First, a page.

Lest we forget, let me remind you of the math, Students Pay Teachers to Educate them. That makes them… well, in a sense at least, “The Boss”, AT the very least students are the “clients”. Teachers are in-effect service providers. Lets not forget that.
I wrote a post some time ago about how there’s a fundamental shift in the way kids are processing information. When I present Prensky’s Digital Natives to my students, some of them cant help from nodding enthusiastically – FINALLY, someone’s explaining to them why things are the way they are.
And the way things are, well – any recent MBA/BMM student will admit – they can do with improvement.
In my opinion, going by prensky’s paper, other readings, and my own experience I think these are the new “Tenets of Learning”, at least from the Undergrad Level forward. Some of them sound really old-school (Think “pre Industrial Revolution”, but I stand by them)
- Freedom of Information – All Information should be free – why *shouldn’t* a post grad student have his computer in class, with all information at his fingertips? It then becomes the responsibility of US the TEACHERS to set the kind of killer paper that still tests them.
- Collaboration – Right now, there is a very simple concept – MBA students call it RG (Relative grading) – its worse than “every man for himself” – under RG, its not only enough that you do well, but it is equally important that others do BADLY. We teachers are educating our “clients” for a future that is going to demand collaboration – and if we remove some institutionalised rules, we’ll see that students WANT to collaborate.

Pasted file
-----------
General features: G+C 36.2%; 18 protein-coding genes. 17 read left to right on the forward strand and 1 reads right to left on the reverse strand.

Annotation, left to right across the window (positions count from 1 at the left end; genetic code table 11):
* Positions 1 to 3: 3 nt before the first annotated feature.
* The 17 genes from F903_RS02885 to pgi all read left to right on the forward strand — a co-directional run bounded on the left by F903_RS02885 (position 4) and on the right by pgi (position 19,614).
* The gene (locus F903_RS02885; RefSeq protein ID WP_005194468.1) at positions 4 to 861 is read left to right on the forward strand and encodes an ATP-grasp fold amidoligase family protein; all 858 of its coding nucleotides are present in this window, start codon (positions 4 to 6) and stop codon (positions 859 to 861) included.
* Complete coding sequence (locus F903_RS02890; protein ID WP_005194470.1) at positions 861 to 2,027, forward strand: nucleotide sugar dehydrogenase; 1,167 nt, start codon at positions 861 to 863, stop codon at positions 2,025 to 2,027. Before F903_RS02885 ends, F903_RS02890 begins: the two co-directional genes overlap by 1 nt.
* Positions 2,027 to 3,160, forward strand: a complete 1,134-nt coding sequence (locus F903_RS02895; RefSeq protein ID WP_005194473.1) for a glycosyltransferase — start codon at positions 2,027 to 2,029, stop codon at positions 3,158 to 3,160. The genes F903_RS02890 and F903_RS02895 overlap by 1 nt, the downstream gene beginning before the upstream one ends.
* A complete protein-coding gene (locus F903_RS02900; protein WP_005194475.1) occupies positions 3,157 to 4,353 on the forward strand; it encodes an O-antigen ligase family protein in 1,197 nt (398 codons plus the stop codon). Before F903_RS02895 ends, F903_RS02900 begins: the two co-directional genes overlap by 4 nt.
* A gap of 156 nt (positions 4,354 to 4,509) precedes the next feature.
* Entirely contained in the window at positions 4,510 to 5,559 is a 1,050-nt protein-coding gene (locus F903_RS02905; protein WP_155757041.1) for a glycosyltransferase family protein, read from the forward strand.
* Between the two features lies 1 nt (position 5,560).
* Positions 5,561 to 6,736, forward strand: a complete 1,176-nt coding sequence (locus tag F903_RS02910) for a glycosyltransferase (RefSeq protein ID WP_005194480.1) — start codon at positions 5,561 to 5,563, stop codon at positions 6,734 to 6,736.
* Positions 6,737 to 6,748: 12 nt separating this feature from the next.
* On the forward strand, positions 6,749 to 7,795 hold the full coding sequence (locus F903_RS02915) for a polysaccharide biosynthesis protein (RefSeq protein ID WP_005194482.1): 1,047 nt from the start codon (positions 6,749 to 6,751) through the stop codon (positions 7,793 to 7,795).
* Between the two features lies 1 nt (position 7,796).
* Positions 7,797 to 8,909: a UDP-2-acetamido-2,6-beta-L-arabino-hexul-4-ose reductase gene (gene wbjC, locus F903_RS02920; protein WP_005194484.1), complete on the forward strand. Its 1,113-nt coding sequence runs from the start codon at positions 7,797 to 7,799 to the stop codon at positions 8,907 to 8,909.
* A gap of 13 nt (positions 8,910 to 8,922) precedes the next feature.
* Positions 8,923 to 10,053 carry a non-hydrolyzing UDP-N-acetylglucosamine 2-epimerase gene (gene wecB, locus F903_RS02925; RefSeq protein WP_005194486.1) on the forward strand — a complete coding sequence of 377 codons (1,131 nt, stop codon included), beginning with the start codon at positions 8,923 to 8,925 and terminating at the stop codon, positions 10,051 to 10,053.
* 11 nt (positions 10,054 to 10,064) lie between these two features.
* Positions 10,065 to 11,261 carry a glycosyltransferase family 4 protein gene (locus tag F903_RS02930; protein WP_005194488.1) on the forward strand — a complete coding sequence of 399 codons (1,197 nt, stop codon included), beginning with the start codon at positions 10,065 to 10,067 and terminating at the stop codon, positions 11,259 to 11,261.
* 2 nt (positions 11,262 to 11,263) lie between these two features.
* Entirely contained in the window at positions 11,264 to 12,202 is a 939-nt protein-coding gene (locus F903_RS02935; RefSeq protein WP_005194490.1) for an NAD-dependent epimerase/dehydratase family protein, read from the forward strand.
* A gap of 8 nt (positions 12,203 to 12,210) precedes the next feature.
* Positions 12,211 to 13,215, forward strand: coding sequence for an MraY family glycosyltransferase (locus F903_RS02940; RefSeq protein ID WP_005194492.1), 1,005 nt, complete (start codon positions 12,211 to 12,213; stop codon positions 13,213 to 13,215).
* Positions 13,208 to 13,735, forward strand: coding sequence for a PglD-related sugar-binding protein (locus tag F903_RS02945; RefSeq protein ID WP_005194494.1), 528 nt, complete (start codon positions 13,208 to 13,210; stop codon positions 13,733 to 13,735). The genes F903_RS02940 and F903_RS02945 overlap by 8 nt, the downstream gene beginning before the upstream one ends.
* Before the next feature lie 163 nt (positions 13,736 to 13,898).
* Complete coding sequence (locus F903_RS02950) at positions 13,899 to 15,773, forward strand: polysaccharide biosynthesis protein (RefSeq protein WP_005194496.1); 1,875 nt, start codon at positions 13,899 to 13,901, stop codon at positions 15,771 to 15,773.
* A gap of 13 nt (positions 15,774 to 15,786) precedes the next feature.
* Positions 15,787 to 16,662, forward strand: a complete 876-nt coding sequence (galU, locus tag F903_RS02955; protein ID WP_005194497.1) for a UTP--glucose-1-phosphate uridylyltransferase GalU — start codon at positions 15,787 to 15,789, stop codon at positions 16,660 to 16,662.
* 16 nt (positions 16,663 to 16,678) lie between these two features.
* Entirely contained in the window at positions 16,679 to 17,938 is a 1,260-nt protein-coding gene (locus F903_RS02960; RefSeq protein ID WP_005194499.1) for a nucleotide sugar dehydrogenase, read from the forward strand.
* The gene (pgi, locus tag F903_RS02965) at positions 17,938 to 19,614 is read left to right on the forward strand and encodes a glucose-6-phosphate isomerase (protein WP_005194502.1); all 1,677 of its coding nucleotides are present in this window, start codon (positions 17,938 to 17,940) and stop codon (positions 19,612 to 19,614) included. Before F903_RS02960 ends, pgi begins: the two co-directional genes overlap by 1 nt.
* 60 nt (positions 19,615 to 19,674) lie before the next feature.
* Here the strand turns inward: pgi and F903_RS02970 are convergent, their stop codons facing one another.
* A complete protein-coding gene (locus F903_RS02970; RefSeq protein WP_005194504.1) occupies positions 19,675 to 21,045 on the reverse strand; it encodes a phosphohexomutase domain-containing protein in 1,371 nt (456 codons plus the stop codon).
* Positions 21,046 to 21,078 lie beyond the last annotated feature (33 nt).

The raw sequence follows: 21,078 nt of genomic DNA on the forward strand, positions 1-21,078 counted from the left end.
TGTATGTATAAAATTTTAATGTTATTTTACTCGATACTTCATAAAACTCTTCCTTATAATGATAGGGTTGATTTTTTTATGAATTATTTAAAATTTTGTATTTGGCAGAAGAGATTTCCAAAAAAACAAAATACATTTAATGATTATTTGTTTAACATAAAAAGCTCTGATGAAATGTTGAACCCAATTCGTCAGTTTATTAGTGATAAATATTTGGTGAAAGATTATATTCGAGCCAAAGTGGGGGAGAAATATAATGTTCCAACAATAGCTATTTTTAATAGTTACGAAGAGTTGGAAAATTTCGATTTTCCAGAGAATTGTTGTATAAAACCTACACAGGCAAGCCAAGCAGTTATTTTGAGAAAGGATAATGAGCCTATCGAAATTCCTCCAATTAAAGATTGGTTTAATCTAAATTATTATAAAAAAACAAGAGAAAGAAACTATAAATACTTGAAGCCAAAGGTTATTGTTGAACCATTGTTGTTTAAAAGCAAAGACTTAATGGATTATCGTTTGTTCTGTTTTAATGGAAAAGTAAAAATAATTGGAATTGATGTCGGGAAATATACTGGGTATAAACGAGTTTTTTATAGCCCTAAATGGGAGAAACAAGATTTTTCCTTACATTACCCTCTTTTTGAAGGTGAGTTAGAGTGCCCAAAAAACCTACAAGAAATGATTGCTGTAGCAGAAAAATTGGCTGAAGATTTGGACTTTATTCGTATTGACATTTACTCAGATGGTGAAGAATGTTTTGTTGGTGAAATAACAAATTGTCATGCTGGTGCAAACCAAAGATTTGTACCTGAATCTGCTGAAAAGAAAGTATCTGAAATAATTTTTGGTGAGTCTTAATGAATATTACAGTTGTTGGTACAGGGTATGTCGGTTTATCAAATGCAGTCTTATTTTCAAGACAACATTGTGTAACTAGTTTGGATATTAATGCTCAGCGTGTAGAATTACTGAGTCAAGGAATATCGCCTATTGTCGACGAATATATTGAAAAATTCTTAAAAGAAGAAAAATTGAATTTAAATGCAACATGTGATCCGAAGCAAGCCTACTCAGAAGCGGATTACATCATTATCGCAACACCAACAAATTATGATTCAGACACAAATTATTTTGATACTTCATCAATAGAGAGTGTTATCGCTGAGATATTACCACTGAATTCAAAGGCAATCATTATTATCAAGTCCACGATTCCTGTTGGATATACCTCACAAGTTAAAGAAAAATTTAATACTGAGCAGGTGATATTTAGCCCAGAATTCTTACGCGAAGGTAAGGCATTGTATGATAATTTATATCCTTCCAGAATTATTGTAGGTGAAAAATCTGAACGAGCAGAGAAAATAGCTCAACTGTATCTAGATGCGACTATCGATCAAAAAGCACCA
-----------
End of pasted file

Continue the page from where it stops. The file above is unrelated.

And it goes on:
- Apprentissage and Mentoring – You never stop being a student. And, pretty much, you never stop being a teacher. Those of you who have done even 1 guest lecture will agree – when you get their attention, and see them understand something you’re trying to explain, you want to do it again and again. and its not enough to speak to a faceless class of 100 students. work WITH a smaller group. really work with them
- Training for Flexibility – The next 30 years are going to be very turbulent – older tools are being replaced by newer paradigms – why are we still teaching the “History of the newspaper printing industry”?
- Live projects – Mahatma Gandhi said, “What we Learn to do, We learn by doing”. . Companies are going to emply these kids – shouldn’t they be working with them to make sure the kids have the right tools?
I may soon be in a position to effect ACTUAL CHANGE in the way students are being taught across the country. I cant talk about it just yet (sorry, but when I can – you’ll be the FIRST to know), but before I take that step I need to do it in the same spirit that will drive the change. I need to follow my own tenets.
SO Here goes.
Help me understand stuff from your point of view – be you a student, a recent student, a teacher, an employer who will be hiring these students, or someone just interested in education in general. Please help me answer questions like
– What should we be teaching undergrad and postgrad students ?
– What did you LOVE about Learning ?
– What did you HATE about studies?
– Any anecdotes when you taught something well, or something was taught to you well?
– How do YOU study? How do you teach?
– What things would you like to see changed
…. Yknow. Stuff like that.
I wait with baited breath for your response.